Adding rights to a computer account

I'm troubleshooting a problem with a Windows 2000 server. To resolve the problem, Microsoft suggests that I:

"Manually grant the Manage Auditing and Security Log right (SeSecurityPrivilege) to the Exchange 2000 Enterprise Server computers."

I cannot figure out how to do this and I'm pretty good at figuring out things like this. Thanks for any help!
WineGeekAsked:
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Debsyl99Commented:
Hi
Hopefully relevant article on how to grant the right to a security group -
Access Denied: Letting Users View Security Logs
http://www.winnetmag.com/WindowsSecurity/Article/ArticleID/42811/42811.html
Deb :))
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TMWSIYCommented:
from: http://support.microsoft.com/default.aspx?scid=kb;en-us;q314294

To resolve this issue, use the Policytest.exe utility to check the status of the SeSecurityPrivilege right on all of the domain controllers in a single domain. The Policytest.exe utility is included on the Exchange 2000 installation CD-ROM.

To determine whether or not Exchange 2000 Enterprise server has the SeSecurityPrivilege right on a domain controller: 1. Log on to the domain controller as a domain administrator, and then start the Domain Controller Security Policy console. (By default, the Domain Controller Security Policy console is located on the Start menu in the Administrative Tools group.)
2. Expand Security Settings, and then expand Local Policies. Expand User Rights Assignment, and then open the properties of Manage Auditing and Security Log.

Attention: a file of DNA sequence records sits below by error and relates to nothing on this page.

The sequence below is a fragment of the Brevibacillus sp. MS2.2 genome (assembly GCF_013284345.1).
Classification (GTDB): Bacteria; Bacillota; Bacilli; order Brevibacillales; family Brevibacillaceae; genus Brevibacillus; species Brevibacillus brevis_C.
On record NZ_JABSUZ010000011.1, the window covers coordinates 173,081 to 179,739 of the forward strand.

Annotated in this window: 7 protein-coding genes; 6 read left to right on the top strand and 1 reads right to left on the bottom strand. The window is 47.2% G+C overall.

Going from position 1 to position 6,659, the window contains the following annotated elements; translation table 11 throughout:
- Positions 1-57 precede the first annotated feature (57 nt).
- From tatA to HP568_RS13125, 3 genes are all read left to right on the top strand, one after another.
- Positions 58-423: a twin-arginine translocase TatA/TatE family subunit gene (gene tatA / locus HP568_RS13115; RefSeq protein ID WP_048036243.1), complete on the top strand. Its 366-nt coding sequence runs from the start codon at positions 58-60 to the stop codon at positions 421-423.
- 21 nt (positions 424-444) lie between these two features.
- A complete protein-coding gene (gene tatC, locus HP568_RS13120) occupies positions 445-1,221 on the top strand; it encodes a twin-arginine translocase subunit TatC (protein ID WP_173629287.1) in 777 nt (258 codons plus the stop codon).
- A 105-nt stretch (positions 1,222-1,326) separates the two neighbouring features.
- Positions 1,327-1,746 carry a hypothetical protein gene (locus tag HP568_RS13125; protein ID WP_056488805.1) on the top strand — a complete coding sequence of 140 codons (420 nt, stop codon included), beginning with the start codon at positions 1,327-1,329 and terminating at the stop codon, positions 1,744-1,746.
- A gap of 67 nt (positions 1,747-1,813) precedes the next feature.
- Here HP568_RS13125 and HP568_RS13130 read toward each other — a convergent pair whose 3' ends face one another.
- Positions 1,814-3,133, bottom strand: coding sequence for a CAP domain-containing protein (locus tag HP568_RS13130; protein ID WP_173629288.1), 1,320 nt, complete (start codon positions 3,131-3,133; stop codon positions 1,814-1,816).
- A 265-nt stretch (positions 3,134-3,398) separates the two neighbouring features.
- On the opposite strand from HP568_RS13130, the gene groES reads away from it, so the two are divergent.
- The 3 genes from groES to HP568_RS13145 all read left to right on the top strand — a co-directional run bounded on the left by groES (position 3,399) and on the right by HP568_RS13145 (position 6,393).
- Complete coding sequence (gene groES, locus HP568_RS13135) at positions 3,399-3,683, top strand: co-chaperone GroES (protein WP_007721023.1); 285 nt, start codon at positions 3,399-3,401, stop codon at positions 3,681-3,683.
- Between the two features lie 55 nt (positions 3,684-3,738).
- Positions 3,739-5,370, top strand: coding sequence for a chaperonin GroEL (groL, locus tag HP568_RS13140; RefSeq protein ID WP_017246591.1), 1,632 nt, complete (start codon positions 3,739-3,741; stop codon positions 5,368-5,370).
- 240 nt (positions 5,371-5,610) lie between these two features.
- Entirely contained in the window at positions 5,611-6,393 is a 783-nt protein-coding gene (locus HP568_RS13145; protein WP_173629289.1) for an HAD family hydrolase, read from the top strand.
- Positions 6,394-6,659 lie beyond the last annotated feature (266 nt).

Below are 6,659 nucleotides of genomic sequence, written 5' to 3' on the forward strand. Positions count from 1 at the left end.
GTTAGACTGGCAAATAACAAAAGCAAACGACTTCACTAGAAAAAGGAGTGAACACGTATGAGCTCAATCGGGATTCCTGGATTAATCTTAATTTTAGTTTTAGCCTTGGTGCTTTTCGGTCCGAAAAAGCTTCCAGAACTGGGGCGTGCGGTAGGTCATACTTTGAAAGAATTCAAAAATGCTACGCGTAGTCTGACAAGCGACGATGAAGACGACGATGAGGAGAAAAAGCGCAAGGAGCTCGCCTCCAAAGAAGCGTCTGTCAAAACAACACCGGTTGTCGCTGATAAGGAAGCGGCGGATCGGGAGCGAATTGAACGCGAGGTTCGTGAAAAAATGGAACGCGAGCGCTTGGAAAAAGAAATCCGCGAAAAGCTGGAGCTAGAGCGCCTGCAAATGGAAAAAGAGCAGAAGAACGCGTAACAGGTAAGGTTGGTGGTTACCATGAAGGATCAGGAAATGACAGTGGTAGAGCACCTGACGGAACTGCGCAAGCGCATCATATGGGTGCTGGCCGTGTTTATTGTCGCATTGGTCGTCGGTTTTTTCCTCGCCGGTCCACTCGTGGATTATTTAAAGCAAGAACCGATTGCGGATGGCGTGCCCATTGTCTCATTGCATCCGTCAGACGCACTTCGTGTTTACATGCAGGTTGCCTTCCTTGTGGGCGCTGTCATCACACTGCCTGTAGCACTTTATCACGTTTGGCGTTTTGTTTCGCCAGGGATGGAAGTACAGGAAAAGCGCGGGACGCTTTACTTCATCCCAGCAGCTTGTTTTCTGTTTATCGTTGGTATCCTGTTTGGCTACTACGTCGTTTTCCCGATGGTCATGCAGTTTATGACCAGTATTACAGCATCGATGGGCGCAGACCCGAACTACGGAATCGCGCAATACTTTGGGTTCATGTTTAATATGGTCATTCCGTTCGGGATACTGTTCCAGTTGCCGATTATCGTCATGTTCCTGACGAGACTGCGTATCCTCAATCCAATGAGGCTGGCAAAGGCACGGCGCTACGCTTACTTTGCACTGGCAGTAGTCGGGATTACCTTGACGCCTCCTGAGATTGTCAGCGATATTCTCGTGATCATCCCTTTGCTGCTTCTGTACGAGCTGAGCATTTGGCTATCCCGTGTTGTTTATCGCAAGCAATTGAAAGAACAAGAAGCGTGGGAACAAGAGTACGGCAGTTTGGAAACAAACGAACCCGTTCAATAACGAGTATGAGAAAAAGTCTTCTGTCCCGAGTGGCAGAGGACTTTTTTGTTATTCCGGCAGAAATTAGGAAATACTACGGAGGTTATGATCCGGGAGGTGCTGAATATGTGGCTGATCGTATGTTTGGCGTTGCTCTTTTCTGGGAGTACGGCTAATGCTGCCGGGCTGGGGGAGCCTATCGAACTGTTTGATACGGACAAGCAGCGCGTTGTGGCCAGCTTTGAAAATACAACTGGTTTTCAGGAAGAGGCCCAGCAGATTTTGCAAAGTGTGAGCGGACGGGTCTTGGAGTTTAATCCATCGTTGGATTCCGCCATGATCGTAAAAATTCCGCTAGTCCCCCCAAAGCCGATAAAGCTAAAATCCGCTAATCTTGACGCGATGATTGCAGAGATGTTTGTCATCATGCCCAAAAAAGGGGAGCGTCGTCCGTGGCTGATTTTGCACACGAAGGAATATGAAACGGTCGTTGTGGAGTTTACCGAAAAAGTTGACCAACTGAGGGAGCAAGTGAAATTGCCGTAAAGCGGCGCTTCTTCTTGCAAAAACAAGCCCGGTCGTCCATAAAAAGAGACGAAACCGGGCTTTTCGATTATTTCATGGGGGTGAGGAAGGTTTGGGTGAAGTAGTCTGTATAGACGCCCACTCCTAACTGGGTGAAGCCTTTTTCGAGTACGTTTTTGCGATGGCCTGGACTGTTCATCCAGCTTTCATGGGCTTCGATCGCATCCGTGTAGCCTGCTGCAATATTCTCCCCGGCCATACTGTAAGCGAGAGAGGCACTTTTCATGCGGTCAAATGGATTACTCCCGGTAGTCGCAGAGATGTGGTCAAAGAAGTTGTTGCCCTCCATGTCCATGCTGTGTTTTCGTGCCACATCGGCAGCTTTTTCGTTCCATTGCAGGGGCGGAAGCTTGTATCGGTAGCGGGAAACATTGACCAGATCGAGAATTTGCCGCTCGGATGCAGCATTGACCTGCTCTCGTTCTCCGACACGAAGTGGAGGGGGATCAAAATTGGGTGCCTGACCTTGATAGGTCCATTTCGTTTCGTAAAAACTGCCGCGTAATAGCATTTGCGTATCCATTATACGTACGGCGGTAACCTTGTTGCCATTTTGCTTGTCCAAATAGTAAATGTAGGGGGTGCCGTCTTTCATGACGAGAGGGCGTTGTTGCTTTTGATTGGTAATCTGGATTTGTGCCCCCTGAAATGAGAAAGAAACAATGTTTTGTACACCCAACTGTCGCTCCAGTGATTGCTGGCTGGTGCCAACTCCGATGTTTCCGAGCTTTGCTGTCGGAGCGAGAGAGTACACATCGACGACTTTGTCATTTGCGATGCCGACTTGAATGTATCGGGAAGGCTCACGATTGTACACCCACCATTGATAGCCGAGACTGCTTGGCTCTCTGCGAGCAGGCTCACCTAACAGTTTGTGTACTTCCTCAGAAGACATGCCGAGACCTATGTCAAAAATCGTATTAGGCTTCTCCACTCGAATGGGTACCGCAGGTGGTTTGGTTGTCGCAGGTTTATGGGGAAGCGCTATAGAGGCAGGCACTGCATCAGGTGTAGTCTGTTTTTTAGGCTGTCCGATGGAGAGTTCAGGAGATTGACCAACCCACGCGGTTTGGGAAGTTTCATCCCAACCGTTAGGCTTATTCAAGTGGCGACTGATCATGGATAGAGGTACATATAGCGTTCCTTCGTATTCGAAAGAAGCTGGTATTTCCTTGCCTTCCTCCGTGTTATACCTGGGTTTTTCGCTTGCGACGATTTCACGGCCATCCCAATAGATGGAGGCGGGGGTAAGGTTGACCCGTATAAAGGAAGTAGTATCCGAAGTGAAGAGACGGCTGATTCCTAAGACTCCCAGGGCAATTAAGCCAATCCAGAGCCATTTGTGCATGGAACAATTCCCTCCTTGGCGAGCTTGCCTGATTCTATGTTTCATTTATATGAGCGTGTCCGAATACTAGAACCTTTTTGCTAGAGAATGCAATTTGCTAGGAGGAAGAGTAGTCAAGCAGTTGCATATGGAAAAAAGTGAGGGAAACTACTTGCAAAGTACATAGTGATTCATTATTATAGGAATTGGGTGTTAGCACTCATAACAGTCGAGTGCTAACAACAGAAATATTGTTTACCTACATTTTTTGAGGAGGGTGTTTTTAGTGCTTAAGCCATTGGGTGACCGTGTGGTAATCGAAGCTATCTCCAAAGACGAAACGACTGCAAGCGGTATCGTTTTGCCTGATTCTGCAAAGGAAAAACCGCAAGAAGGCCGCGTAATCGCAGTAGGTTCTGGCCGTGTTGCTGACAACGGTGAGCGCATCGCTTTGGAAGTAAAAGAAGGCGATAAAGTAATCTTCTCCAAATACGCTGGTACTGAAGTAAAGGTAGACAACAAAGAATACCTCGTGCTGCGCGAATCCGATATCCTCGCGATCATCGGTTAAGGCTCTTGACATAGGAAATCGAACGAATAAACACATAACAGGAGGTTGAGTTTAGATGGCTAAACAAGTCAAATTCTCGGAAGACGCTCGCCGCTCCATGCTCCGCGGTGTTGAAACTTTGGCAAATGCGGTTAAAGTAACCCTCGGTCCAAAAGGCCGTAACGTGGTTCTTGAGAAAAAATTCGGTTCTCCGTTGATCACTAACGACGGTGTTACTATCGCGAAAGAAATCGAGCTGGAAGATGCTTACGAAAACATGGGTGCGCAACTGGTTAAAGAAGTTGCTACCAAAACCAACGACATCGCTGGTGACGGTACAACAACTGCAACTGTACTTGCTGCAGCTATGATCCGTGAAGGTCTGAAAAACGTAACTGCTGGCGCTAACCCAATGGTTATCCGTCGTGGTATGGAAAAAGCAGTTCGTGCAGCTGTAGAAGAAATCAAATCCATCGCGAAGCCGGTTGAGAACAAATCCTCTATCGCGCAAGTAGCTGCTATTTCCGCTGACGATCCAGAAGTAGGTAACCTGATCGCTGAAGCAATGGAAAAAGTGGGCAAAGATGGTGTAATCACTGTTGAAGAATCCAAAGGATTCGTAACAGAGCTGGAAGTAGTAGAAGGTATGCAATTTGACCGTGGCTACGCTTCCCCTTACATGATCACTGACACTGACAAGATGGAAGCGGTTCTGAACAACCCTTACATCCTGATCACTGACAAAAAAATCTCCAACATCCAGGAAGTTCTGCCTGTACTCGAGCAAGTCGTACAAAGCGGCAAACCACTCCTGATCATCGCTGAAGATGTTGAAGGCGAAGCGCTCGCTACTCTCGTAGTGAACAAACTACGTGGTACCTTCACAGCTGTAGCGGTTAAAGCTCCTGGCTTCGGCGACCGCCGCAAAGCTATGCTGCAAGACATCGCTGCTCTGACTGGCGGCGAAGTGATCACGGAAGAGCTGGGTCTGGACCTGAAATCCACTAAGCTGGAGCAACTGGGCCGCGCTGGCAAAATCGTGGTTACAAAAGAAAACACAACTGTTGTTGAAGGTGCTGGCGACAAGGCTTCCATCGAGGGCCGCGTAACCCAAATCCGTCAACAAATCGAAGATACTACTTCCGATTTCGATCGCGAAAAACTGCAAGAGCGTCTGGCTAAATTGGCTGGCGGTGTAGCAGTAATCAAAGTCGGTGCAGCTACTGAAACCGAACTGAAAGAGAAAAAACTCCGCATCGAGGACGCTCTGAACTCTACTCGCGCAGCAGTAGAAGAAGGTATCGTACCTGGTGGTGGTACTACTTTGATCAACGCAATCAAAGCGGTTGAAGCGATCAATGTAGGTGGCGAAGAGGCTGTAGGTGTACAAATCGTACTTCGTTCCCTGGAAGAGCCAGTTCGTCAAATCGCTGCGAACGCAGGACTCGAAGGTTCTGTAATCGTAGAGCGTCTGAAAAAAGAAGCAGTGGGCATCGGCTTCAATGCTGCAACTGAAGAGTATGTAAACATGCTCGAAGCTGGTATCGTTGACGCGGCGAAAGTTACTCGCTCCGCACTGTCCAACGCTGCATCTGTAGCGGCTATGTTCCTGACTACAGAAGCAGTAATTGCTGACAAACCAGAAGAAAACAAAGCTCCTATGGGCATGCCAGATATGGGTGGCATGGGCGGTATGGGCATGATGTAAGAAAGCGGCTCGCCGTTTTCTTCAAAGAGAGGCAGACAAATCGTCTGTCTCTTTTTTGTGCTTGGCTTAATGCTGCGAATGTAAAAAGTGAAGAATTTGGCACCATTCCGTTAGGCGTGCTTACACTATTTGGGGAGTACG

You can grant the SeSecurityPrivilege right directly to Exchange 2000 Enterprise servers, or you can run Exchange 2000 Setup again with the /domainprep switch to grant the SeSecurityPrivilege right automatically.

If you run Setup.exe with the /domainprep switch, you do not interrupt service on existing Exchange computers. Another advantage of this method is that it checks and resets other default rights and group memberships that may also have been changed.

If the Exchange Enterprise Servers group was recently granted the SeSecurityPrivilege right, that change does not take effect until the security policy is refreshed on the domain controller. The time that it takes to refresh the security policy depends on domain topology and configuration. By default, policy replication to other domain controllers occurs within five minutes, and application of the policy change within another five minutes.

Even if a particular domain does not contain any Exchange computers, Exchange computers in other domains may use that domain’s domain controllers. If you want Exchange 2000 to be able to perform global catalog lookups and make Configuration container changes when Exchange uses these domain controllers, the follow these steps for the domain: 1. From the Exchange 2000 installation CD-ROM, run the Setup program with the /domainprep switch (Setup.exe /domainprep). This configures the appropriate groups and rights for cross-domain Exchange communication.
2. In Exchange System Administrator, create a Recipient Update Service for the domain. The Recipient Update Service for each domain is responsible for populating the Exchange Enterprise Servers domain local group with Exchange Domain Servers global groups from other domains. The Recipient Update Service is also responsible for other tasks.
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